The Horrible History Of The Maggie Fair

The fair officially entered the calendar on the 30th of June 1587, when
Garmouth, or ‘Garmoch', as it was known, was raised in status by Crown
Charter to a Burgh of Barony. This Charter gave the village the right
to create free burghers, erect a Cross, and construct a harbour. Also,
the right to hold two annual fairs, one in June, the other on the 20th
of September. The second fair seems to have disappeared, but the first
continued as the ‘Margaret Fair' or ‘Maggie Fair'. The 30th of June was
almost certainly chosen for the Charter because it was already a
significant date in the local calendar, perhaps related to pagan
ritual. At about that time, Garmouth had a reputation for witchcraft
and general debauchery. Indeed, as late as 1731 Margaret Hay was
charged at the Kirk Session of Essill with ‘convening young people to
unseemly and indecent dancing in a manner peculiar to Garmouth in a
dance called "Gillatrypes"'. So, nothing much changes in Garmouth and
the Kirk was clearly responsible for issuing the olden day equivalent
of the ASBO!

So where does the connection with the Merry Monarch
come from? Charles I, King of Scotland and England, was an unpopular
king, given to frittering away money on fine arts. The English Civil
War had, in part, been triggered by the rebellion of the Scots after he
attempted to force a modified prayer book upon them. Eventually, in
1649, Oliver Cromwell and his Roundheads beheaded him for treason.
After his execution, onlookers, after a small payment, were invited to
dip their handkerchiefs in his blood!

Upon his execution,
Scotland failed to recognize the new English Republic of Oliver
Cromwell. Instead, it insisted that Charles II was his father's
rightful successor. However, this support came with strings attached.
It was under the condition that Charles sign the ‘Solemn League and
Covenant'. This was basically a promise not to remodel the Church of
Scotland, governed by Presbyterian principles, along Anglican lines.
Charles II was proclaimed King of the Scots in February 1649. This
happened in his absence, since he had been exiled in France and the
Netherlands since his father's death. He did not arrive in Scotland
until the 23rd of June 1650. His landfall was the River Spey and

The journey from The Hague had been uncomfortable. The
king had passed 22 days avoiding Cromwell's navy and only narrowly
missed four Parliament ships in the Moray Firth. The tide must have
been out and the king had to be carried ashore on the back of a boatman
called Milnes; his descendants were known thereafter as ‘King Milnes'.
Apparently, the king bestowed a kiss on the boatman's pretty daughter
(also called Maggie?). The king was met by Sir Robert, Laird of Innes,
and his wife, Lady Grizel, and after an early dinner in Garmouth, slept
the night at Gordon Castle. The Maggie Fair was probably held on
Saturday the 29th that year, so the level of excitement must have been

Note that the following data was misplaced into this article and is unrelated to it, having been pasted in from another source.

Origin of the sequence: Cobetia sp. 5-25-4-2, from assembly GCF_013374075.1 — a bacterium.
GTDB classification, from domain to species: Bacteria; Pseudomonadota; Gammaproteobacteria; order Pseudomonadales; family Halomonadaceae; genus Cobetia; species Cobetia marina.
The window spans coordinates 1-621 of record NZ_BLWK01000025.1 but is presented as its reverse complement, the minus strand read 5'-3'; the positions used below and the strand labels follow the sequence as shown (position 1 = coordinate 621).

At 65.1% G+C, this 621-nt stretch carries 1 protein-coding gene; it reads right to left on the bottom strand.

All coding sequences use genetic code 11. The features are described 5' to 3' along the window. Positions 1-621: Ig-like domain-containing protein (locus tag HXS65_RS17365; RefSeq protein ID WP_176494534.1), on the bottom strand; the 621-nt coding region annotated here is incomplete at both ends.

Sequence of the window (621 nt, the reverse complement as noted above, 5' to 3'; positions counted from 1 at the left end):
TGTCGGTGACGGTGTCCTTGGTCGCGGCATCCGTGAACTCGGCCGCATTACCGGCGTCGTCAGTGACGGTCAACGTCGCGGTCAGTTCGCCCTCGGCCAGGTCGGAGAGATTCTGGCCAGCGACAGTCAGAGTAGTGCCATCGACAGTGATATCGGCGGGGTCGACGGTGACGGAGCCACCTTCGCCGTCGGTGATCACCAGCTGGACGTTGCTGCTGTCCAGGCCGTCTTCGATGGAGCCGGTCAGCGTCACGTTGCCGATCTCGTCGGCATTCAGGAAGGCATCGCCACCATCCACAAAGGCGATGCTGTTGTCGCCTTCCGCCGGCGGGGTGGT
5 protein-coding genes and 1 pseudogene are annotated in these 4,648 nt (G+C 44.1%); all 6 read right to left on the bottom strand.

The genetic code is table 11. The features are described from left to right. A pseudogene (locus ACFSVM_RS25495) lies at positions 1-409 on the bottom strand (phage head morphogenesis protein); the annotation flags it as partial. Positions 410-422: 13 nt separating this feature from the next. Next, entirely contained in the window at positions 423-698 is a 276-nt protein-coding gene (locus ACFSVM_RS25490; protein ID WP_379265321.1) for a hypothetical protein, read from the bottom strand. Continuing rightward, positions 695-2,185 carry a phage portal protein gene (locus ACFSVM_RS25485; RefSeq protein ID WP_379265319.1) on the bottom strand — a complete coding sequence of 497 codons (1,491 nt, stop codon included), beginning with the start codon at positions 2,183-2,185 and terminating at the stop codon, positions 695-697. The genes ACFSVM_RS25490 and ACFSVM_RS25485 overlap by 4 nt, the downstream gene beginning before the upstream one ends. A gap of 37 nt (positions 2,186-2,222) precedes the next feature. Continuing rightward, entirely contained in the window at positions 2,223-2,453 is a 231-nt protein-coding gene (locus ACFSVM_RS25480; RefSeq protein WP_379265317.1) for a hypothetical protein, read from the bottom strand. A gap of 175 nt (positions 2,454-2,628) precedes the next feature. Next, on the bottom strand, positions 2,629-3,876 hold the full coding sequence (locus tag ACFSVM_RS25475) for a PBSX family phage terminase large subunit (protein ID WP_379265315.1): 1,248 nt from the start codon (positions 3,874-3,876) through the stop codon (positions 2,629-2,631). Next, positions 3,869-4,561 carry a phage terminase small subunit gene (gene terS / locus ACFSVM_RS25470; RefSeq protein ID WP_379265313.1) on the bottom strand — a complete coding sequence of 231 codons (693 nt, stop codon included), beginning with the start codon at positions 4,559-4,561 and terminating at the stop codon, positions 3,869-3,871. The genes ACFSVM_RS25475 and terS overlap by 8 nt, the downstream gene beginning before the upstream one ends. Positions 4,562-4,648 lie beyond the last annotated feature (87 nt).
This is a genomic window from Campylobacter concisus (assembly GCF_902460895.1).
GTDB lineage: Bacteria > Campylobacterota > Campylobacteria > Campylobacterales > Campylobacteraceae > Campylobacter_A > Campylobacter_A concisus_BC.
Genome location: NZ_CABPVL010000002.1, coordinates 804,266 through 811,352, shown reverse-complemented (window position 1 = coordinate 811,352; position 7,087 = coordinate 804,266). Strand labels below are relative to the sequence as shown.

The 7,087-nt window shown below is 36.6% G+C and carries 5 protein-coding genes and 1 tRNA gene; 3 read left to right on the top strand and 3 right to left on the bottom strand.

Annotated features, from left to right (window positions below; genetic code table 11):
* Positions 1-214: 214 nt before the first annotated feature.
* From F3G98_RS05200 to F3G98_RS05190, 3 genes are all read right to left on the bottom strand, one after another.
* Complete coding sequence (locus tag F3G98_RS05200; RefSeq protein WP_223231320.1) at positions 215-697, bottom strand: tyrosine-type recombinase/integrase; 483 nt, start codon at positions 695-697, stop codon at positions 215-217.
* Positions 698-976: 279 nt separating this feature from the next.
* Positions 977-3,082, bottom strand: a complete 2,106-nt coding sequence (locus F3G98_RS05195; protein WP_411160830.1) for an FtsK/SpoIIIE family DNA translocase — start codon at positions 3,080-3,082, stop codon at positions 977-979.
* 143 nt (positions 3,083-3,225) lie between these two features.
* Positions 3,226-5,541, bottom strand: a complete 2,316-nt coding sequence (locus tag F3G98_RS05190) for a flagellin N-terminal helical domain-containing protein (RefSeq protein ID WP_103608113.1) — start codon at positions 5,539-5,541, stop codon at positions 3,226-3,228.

So where does the name ‘Maggie' come from? None of the
Ladies who received the king were named Margaret. In fact, the name
almost certainly comes from Lady Margaret Ker, daughter of the first
Earl of Roxburghe, who became the wife of Sir James Innes in 1666. This
lady did much to endear herself to Garmouth, not least by choosing to
live in the village, at Dipple, rather than the traditional family seat
at Innes. This was the period of the Restoration, when Cromwell had
been consigned to the dustbin. The annual Maggie Fair must have been a
glorious occasion for those few years, simultaneously celebrating the
arrival of the Merry Monarch and the long-established fair. The young
couple would surely have graced the fair each year. When Lady Margaret
died in 1681 (short life expectancy back then!) historians refer to
‘the woeful, dismal, lamentable tidings of the loss of this fresh,
worthy, virtuous young Lady Innes'.

Charles II was finally
crowned King of the Scots at Scone, on the 1st of January 1651. After a
failed attempt to restore himself to the English Crown in 1651,
followed by a famous series of narrow escapes from the Roundheads,
including hiding in the ‘Royal Oak' after the Battle of Worcester
(1651), Charles II was finally restored to the English throne in May
1660. He promptly reneged on a deal to pardon those involved in his
father's execution, variously hanging, drawing and quartering them
(think Mel Gibson and Braveheart). Oliver Cromwell suffered the
indignity of a posthumous execution, which can't have been pleasant for
the executioners!*

Much of this information has been rehashed
from the comprehensive account of ‘The History of Garmouth and Maggie
Fair' by Sir Thomas Innes of Learney (Moray and Nairn Newspaper Co.
Ltd; Elgin). Errors are my responsibility!

Leave a Reply

Your email address will not be published. Required fields are marked *